The Guardian reports:
A survey conducted by the Associated Press revealed that while the majority of Muslims interviewed voted for the president-elect, 35% said they voted for Trump. That percentage was higher than the results from an exit poll conducted by the Council on American Islamic Relations, or Cair, that counted 18% of Muslim votes going for Trump.
Though Muslims account for less than 1% of the total US electorate, in places like Michigan, these voters can potentially be key to winning a state in a tight election battle, as happened in 2016 and again in 2020.
“When you eat a dish, you might not like every ingredient. But you like the whole dish. We should take the good and leave the bad,” remarked Dr. Khalid Khan, an internal medicine physician in Houston, Texas who is Muslim and voted for Trump.
Dr. Khan’s wife, Annette, a nurse and a white Christian convert to Islam, is also a Trump supporter. “I do acknowledge that during his presidency he said some things that would be perceived as anti-Muslim. I believe it was out of ignorance,” Annette Khan said. “His lack of dealings with Muslims and lack of knowledge are the cause. When he banned Muslims from coming into the country he was referring to those who were already established by the Obama administration as being terrorist-harboring countries. Not all Muslim countries.”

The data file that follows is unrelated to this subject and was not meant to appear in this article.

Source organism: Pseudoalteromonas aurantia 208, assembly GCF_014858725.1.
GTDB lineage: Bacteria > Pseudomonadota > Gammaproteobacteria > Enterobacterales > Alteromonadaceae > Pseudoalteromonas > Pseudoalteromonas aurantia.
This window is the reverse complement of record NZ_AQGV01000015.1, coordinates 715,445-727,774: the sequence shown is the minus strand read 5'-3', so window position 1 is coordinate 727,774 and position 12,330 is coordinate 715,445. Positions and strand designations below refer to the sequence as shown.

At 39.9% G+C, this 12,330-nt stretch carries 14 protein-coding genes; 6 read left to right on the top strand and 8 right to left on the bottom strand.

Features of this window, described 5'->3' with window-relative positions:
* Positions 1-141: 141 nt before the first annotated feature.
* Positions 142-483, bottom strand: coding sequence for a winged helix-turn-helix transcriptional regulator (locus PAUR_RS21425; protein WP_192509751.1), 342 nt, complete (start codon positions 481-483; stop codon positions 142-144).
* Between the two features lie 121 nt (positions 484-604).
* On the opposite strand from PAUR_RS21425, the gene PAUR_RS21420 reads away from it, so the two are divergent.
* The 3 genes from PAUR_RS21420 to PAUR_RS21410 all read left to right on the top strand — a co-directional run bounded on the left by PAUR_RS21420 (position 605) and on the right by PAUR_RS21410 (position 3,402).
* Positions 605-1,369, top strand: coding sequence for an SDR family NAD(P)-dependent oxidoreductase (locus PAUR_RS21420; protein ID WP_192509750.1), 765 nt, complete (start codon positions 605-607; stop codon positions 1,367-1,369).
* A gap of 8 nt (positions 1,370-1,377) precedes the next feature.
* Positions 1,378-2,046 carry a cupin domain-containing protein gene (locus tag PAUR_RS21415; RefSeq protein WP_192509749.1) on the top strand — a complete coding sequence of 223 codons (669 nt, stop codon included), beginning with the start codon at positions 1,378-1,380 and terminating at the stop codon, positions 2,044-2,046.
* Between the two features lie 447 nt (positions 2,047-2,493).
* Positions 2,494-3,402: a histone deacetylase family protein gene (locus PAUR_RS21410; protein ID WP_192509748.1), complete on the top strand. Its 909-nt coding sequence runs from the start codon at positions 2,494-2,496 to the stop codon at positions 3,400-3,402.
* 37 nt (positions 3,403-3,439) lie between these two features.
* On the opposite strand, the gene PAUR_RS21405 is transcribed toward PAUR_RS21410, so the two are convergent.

Abortion remains a hot button topic and a key issue for faith-based voters, the Guardian reports. Annette Khan credits her social conservative views on abortion and sexuality to her faith as well and sees them reflected in the Republican party under Trump.